It take a few listens to fully digest Alejandro Escovedo’s Street Songs of Love. Every song is an epic arena rock affair about love and faith. The production is incredibly slick, thanks to Tony Visconti, who worked with T. Rex, David Bowie, and U2. So is it possible for an over-polished album about love to be a good one? Maybe, if you meet it on its own sentimental wavelength.
Really, the title says it all. The alt-country hero is writing love songs at street level – working class love songs and everyman love songs. It’s a theme that’s bound for schmaltz – “I’m in love with love,” “I’m a fool for your love,” “You gotta have faith in the one that you love,” etc. The word “love” is all over this thing. So to say, “Eggghh, I hate how sentimental this album is,” is to discredit the very foundation that it’s built on.
In many ways, Street Songs is analogous to The Rising by Bruce Springsteen – an album with a sentimental arc and one where the songs seemed to make a lot more sense in an arena. Was it a great album to sit down and listen to on headphones by yourself? Not really. Is it a great album to hear while singing along in an arena full of post-9/11 Americans? Hell yeah.
It’s the same deal with Escovedo’s album opener, “Anchor”, which has that Springsteen/Hold Steady drive that would sound great over a giant PA system while Escovedo plays up the song’s sentimental catharsis to the audience. There are big harmonies, patriotic guitar solos… it begs for the arena treatment. So sure, it’s easy to be cynical about a line like, “If your love was a ship,/ I’d pull your anchor and I’d christen it.” But in order to really meet Escovedo halfway, you’ve got to get in touch with the sentimental person at your core. Come to terms with this album’s love-iness, and this song is an absolute killer.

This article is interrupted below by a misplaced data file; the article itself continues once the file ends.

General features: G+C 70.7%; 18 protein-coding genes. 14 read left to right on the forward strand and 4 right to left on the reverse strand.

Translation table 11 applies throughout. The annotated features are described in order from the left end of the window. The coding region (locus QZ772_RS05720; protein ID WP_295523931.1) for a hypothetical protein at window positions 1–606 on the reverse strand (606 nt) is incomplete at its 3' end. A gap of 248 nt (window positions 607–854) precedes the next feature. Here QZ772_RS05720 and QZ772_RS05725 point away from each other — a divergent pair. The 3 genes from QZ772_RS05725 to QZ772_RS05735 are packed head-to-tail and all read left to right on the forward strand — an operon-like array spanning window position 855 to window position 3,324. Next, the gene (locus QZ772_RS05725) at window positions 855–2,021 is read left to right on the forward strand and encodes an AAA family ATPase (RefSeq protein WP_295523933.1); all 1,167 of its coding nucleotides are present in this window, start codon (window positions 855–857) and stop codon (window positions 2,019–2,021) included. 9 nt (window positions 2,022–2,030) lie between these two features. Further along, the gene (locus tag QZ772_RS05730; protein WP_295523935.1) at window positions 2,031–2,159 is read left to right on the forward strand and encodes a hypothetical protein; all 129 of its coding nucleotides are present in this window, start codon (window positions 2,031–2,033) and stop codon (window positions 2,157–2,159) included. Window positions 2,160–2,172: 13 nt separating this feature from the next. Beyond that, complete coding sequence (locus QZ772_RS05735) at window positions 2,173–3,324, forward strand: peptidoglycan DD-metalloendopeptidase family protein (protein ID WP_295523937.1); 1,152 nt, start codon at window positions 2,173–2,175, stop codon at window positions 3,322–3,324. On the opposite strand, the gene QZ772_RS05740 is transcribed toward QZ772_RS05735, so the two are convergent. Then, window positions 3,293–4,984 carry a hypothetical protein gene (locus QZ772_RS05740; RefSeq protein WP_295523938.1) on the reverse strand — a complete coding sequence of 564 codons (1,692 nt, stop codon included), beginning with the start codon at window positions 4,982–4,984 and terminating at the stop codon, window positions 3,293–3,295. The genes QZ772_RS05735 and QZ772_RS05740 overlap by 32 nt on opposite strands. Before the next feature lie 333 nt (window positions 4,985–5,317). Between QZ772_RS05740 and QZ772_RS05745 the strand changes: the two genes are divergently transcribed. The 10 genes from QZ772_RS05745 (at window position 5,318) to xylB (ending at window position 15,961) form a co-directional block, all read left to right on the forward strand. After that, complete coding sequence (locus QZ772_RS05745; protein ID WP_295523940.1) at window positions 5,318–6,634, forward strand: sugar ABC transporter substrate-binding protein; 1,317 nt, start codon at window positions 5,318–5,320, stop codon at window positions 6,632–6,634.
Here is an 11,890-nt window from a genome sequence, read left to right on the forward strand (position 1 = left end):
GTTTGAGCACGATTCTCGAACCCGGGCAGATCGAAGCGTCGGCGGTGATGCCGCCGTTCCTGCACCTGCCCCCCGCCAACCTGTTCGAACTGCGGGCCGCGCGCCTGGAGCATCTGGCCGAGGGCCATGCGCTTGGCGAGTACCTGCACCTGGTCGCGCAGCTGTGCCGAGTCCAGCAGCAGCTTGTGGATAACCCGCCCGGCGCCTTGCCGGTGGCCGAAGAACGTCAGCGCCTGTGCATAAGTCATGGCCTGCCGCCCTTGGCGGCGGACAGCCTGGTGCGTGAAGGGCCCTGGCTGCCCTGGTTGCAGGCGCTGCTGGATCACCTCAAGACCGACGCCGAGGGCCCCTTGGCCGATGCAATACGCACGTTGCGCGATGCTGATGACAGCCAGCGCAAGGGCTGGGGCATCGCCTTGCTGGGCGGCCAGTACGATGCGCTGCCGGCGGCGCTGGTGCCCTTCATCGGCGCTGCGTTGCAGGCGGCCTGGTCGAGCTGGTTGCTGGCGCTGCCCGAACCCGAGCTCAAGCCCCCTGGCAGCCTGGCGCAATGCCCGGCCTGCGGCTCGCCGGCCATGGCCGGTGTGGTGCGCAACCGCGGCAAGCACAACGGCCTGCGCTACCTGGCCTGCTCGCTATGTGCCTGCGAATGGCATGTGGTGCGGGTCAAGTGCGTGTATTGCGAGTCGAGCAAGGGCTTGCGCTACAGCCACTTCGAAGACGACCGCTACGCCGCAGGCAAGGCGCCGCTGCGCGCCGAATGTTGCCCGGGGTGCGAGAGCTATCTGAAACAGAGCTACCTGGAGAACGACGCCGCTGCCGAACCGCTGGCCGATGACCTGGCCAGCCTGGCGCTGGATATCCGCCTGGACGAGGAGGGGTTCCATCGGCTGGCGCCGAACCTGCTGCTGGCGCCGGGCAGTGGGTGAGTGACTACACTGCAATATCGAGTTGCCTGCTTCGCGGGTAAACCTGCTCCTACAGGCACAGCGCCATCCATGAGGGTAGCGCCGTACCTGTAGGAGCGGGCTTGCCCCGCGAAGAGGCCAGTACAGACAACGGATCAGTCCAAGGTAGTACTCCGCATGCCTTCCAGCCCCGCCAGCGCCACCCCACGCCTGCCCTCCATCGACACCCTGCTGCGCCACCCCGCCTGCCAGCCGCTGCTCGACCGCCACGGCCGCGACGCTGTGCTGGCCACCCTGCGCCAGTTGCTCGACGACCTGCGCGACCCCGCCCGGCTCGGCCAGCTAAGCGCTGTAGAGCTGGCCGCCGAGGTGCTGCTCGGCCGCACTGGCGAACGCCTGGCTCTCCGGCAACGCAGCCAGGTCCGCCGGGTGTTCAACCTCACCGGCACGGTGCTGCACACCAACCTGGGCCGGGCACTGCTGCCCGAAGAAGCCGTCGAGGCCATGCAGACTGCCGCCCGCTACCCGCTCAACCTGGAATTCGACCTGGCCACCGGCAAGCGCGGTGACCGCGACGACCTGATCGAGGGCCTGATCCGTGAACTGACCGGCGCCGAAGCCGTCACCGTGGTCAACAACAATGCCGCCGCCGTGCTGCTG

That said, “Anchor” is the “city on a hill” example of what Street Songs of Love is capable of. On the other end of the spectrum, there’s “Street Songs”, which takes a weird faux street beat and has Escovedo talking about a rodeo girl “wearing Blackmail and she was smoking pot” and “singing street songs of love.” Aside from some excellent handclaps, this song is just odd. What’s with the bloopy ’80s R&B synth bass?
One of the big sells for Street Songs is that it includes two of Escovedo’s friends, who happen to be rock ‘n’ roll titans: Ian Hunter of Mott the Hoople and Bruce Springsteen. Hunter provides his well-aged “rock via bluesman” voice on one of the album’s nicer understated ballads, “Down In The Bowery”. Springsteen shows up on a real shredder, “Faith”, and he really gets to growl out a vocal (which, predictable as it is, is awesome).
But really, every song on this album teeters on the edge of “great rock tune” and “overwrought and overproduced love song.” Actually, forget that every song is about love for two seconds – it’s the arrangements that are always iffy. The songs that really play up those E Street Band-style guitars and harmonies (“Anchor” and “Undesired”) come off much better, whereas the songs that feel overcrowded with vocalists and unnecessary percussion (“Tula”) tend to fall flat.
The final song is “Fort Worth Blue”, which is a gorgeous Southwestern instrumental – an electric guitar and an acoustic guitar intermingling in a soft ballad with light percussion in the distance. This is where the album title earns its credibility, because this is the song where you want to hold someone’s hand as the sun goes down behind a cityscape. There’s nobody else’s words to get in the way or project on what you feel. It’s like Escovedo is challenging you to write your own story of love or heartbreak. And for an album that starts out with a song that belts love from the rooftops, it’s a surprisingly perfect finish.